For three days, the Internet has been tearing itself apart over this sonic puzzle: Is the voice saying “Laurel” or “Yanny”?
Some people hear “Laurel” and will go to their graves insisting that there’s no other possibility. Others hear “Yanny” and nothing will budge their opinions. In-office polls put the perceptions right around 50-50.
What do you hear?! Yanny or Laurel pic.twitter.com/jvHhCbMc8I
— Cloe Feldman (@CloeCouture) May 15, 2018
The answer, as we now know, depends on the characteristics of your hearing and the speakers you’re listening to. In general, younger people and tinnier speakers hear “Yanny”; older people and deeper speakers tend toward “laurel.” (Here’s a more complete explanation of the illusion.)
We also now know that this astonishingly weird one-word recording began life on Vocabulary.com, where it still plays today. You can listen to its pronunciation right here. And we know that Katie Hetzel, a high-school freshman in Georgia, first discovered the sonic ambiguity of that recording; another student posted it on Instagram; and a third posted it to Reddit.
What nobody has known until today, though, is whose voice is speaking it.
Meet Jay Aubrey Jones
The speaker of the word “laurel” (or “Yanny,” if you insist) is actor/singer Jay Aubrey Jones. He had been entertaining audiences on stage and screen long before his one-word 2007 recording catapulted him to a strange kind of Internet fame.
He’s appeared in Broadway shows like the original “Cats” and the 1995 revival of “How to Succeed in Business Without Really Trying.” He sang “Porgy and Bess” at the Metropolitan Opera. He’s performed in musicals at the Yale Repertory Theater, at the Goodspeed Opera House, and Off-Broadway, and he’s had some TV roles.
And once, 11 years ago, he recorded 36,000 words, one at a time, over a period of two months, for Vocabulary.com. Including the word “Laurel.”
“It was early days, so we just gave them a laptop with the best microphone we could afford, and foamcore and egg-crate stuff, and a little booth they could set up in their apartment,” says Marc Tinkler, the president and chief technology officer of Vocabulary.com—and the man who hired Jones. “We designed some software that would check a word out from our server, and show it to them on the screen, and they would do the recording. It would send the recording back to us, and it would go to two other people to confirm that it was accurate.”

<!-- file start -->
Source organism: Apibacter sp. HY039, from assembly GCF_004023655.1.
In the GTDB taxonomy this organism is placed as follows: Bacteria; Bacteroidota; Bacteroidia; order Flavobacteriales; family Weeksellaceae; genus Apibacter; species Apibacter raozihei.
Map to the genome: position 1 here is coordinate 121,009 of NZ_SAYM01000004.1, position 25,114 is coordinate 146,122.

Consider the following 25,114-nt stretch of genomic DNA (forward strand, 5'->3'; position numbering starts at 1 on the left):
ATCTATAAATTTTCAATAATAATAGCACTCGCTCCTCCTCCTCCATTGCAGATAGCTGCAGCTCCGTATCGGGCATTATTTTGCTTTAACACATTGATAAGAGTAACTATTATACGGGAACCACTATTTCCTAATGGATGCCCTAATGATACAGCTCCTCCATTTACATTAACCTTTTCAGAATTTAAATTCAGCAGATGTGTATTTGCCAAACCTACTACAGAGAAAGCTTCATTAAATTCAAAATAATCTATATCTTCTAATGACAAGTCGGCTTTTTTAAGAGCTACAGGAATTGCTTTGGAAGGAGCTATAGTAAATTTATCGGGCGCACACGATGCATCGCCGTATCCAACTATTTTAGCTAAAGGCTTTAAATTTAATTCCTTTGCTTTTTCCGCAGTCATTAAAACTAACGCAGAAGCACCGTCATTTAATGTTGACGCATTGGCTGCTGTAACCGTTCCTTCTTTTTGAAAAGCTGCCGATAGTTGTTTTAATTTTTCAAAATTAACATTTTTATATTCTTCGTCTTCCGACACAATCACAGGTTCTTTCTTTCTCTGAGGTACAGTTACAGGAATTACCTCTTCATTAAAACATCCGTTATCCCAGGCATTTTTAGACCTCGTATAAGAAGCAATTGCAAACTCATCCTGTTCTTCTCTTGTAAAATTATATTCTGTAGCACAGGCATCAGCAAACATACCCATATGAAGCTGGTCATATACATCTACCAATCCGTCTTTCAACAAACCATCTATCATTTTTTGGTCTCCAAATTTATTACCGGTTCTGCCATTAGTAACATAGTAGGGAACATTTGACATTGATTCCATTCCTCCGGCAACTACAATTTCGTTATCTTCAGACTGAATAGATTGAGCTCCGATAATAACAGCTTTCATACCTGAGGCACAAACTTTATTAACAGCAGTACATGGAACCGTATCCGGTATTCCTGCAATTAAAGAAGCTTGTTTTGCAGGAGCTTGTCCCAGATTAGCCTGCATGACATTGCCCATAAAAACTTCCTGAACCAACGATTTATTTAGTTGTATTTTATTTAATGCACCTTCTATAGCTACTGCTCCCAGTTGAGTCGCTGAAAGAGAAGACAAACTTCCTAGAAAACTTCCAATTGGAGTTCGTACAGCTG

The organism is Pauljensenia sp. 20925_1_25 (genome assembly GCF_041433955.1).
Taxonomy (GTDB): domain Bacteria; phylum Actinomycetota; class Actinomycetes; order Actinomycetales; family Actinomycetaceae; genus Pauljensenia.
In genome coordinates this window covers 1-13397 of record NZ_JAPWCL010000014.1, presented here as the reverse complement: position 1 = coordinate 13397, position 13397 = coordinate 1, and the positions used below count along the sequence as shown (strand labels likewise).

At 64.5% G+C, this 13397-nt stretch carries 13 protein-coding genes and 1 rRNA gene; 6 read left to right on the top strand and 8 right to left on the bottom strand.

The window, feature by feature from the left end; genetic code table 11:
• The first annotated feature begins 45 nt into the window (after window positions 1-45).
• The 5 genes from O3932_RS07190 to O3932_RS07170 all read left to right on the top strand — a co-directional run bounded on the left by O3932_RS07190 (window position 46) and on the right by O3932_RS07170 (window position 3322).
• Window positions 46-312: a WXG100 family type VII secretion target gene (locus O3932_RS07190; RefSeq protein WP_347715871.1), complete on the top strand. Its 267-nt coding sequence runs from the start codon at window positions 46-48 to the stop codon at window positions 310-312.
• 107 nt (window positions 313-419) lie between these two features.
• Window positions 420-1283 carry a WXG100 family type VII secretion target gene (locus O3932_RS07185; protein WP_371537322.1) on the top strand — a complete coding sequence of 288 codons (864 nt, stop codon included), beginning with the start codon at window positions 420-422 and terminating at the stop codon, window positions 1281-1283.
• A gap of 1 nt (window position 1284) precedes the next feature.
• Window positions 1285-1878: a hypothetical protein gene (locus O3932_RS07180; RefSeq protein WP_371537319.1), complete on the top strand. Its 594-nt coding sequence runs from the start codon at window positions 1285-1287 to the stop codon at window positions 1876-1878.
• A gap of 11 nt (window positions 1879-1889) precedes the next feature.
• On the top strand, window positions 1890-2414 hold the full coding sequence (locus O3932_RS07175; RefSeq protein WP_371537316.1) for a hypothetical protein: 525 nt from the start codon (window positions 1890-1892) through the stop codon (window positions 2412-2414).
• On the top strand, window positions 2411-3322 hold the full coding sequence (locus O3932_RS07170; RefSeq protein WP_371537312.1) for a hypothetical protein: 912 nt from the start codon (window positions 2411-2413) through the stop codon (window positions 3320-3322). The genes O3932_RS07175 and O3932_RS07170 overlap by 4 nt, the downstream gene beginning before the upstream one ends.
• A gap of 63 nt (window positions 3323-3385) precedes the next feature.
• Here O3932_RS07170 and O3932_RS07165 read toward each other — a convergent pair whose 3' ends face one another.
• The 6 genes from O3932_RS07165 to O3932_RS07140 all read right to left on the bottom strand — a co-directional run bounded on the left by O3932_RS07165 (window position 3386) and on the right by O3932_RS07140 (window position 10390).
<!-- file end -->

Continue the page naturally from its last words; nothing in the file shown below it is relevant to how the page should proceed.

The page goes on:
One of those readers was Jones.
“The thing is, I recorded this, these words, about ten, eleven years ago,” Jones says. “I went about my business, you know, doing gigs here and there, performing and temping, and didn’t think any more of it, really. And then all of a sudden, here comes all this ‘laurel’ business. It just happened within 48 hours! And I’m going, ‘Are you people serious?’”
When he first heard the sonic illusion played on TV, he was getting ready for his day.
“When I first heard about this, I was getting dressed, and they played a bit of it, and it didn’t dawn on me that it was me! I thought, ‘laurel, laurel’—well, yeah, it’s ‘laurel.’ Where are they getting ‘Yanny’ from? What is that?
“I didn’t even recognize my own voice! Because, to be brutally honest, it really wasn’t on my radar anymore.”
Now, though, he’s hearing his voice—well, one word of it—everywhere.
“I’m completely and utterly floored by all of this,” he told me. “All the things that are going on in the world right now, the pronunciation of the word ‘laurel’ and its manipulation into the word ‘Yanny,’ I just find… not all that important! Here it is being discussed on ‘Ellen,’ and Jimmy Fallon, and the ‘Today’ show…I was completely undone by this!”
He hasn’t told any of his friends yet about his new secret identity. “It’s just insane. For ONE WORD. What do you say to people? ‘Hi, I’m the voice of ‘laurel?’”
David Pogue, tech columnist for Yahoo Finance, welcomes non-toxic comments in the Comments below. On the Web, he’s davidpogue.com. On Twitter, he’s @pogue. On email, he’s email@example.com. You can sign up to get his stuff by email, here.